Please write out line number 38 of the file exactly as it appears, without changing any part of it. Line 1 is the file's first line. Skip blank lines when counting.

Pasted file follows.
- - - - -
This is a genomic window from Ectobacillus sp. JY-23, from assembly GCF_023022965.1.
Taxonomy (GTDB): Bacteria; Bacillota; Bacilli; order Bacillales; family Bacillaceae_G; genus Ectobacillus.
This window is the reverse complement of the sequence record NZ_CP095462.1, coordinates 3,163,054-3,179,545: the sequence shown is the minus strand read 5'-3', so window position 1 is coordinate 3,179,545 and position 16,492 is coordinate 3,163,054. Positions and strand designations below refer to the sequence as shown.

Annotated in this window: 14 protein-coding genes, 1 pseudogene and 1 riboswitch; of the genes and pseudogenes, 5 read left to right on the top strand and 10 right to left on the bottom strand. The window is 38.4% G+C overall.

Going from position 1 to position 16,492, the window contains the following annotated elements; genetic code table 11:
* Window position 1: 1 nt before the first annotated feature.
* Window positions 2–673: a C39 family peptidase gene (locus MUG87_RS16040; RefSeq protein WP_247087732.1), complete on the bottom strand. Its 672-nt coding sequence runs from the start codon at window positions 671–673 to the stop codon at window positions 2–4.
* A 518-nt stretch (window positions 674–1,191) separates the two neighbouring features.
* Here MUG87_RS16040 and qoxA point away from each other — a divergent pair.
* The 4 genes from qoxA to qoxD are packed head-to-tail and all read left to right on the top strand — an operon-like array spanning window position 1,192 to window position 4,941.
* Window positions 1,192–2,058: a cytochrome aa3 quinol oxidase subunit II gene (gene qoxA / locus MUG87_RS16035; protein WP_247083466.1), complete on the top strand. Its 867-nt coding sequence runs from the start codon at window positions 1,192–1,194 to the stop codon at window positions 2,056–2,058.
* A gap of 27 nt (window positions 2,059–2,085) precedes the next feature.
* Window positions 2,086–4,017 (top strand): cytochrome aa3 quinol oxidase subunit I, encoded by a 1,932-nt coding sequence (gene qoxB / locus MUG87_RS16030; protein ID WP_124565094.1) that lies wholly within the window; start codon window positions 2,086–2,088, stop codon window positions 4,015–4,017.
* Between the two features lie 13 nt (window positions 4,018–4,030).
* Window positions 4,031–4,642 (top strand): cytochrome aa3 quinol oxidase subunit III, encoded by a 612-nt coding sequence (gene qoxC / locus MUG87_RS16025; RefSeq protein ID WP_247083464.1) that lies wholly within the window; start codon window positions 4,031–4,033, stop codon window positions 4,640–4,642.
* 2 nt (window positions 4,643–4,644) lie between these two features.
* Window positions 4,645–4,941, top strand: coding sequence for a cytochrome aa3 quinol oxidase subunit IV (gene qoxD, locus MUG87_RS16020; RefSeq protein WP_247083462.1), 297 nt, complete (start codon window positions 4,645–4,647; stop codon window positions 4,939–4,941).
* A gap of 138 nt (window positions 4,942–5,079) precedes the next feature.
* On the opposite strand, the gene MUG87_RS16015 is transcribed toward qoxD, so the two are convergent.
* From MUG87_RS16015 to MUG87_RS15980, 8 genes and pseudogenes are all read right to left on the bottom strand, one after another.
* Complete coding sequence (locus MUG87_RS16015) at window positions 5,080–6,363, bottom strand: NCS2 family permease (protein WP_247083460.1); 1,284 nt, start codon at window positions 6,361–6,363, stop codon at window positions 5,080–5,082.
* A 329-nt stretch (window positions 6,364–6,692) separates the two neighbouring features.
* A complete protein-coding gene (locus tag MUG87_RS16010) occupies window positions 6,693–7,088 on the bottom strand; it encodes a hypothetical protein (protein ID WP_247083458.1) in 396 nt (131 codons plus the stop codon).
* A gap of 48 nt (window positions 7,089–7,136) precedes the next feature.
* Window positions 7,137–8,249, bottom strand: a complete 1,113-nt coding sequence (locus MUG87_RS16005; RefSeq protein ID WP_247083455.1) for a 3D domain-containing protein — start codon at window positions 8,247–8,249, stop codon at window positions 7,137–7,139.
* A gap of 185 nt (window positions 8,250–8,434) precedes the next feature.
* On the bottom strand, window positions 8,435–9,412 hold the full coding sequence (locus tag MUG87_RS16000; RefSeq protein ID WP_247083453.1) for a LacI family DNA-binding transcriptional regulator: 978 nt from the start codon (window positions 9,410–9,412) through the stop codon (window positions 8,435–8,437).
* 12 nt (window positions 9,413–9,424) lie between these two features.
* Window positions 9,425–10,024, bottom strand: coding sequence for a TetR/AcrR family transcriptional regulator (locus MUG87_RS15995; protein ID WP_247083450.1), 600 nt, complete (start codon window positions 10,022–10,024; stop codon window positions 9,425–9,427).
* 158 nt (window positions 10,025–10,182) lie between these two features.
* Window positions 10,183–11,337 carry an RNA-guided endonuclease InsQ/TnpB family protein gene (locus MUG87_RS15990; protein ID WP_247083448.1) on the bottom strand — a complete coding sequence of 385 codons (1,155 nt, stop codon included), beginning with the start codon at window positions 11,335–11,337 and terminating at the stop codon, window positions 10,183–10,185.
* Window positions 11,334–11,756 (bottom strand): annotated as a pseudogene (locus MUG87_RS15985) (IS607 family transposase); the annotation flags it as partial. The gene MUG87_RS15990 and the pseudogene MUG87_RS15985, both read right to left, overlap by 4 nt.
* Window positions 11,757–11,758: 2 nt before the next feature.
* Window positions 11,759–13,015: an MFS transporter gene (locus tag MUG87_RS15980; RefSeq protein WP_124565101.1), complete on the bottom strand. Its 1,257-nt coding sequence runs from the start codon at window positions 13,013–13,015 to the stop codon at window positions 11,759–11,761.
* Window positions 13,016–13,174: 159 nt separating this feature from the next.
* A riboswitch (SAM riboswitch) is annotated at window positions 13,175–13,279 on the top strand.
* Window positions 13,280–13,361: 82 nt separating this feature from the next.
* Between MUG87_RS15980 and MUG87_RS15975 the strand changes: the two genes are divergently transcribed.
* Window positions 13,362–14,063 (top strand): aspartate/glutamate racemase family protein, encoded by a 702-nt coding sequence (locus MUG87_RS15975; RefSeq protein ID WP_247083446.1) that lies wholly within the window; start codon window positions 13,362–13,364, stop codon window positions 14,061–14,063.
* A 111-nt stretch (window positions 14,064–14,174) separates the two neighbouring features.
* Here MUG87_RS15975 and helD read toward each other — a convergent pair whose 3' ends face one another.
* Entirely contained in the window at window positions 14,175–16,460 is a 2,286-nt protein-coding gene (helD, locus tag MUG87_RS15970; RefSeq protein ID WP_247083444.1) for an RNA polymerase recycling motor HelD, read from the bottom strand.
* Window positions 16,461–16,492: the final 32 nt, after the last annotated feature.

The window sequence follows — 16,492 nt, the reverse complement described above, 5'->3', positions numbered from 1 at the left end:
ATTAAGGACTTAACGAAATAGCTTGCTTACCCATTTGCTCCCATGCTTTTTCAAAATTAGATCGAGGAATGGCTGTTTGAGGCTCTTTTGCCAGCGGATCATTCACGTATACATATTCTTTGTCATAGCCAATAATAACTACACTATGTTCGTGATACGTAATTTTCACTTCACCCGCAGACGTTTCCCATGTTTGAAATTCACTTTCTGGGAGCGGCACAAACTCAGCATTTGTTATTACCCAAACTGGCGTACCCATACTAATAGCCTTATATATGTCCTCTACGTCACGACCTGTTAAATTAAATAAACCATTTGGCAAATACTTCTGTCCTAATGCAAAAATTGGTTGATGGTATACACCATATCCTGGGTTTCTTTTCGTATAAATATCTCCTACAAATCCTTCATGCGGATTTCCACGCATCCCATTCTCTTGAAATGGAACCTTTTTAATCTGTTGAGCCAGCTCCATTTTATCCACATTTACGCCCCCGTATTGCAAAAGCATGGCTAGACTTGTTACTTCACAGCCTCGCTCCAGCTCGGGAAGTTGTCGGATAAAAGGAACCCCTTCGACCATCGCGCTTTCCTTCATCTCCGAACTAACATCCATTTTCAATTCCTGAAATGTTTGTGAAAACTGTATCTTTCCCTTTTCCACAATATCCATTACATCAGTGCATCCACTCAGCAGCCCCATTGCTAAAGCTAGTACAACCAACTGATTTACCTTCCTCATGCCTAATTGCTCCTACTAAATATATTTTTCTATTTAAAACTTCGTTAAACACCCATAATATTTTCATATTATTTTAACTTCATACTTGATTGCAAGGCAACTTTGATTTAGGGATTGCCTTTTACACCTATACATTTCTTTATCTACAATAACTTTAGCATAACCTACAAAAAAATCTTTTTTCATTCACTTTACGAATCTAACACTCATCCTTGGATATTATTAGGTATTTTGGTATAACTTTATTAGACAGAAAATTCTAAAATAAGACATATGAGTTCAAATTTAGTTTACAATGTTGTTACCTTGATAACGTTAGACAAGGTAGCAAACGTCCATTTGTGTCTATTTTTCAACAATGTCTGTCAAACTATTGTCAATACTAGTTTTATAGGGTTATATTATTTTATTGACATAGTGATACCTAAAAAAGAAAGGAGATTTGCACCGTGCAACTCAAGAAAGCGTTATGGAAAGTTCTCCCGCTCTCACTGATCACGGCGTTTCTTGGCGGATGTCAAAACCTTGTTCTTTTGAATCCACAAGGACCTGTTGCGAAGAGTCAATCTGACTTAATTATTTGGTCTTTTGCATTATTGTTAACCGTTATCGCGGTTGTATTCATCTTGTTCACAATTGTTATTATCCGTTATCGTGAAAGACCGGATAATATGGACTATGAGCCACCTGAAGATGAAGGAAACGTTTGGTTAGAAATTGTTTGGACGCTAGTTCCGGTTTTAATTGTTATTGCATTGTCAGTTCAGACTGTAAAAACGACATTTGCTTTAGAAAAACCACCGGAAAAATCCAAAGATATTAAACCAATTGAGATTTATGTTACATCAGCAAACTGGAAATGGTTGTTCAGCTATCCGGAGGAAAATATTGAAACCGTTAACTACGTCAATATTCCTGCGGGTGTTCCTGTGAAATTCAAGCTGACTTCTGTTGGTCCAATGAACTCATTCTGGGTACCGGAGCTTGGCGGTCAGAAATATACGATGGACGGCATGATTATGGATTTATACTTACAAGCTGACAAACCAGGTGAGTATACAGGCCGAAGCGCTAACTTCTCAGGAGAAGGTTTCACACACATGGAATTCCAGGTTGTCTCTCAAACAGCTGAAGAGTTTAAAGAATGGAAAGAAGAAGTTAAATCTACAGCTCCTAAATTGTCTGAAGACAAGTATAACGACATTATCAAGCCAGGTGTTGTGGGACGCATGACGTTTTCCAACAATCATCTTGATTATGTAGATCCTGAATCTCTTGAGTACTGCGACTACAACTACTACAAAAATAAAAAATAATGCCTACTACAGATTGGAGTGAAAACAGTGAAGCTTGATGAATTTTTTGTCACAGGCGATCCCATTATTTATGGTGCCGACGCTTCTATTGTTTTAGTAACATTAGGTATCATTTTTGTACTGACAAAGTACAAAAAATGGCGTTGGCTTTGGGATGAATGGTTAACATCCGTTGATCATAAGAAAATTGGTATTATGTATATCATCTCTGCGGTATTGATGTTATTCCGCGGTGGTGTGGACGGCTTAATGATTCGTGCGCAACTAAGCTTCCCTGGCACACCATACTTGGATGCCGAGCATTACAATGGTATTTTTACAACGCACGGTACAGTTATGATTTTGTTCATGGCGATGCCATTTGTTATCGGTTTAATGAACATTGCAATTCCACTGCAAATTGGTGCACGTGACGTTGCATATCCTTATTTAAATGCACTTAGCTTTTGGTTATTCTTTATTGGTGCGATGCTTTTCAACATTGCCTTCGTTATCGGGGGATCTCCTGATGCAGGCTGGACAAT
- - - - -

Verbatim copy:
* Between MUG87_RS15980 and MUG87_RS15975 the strand changes: the two genes are divergently transcribed.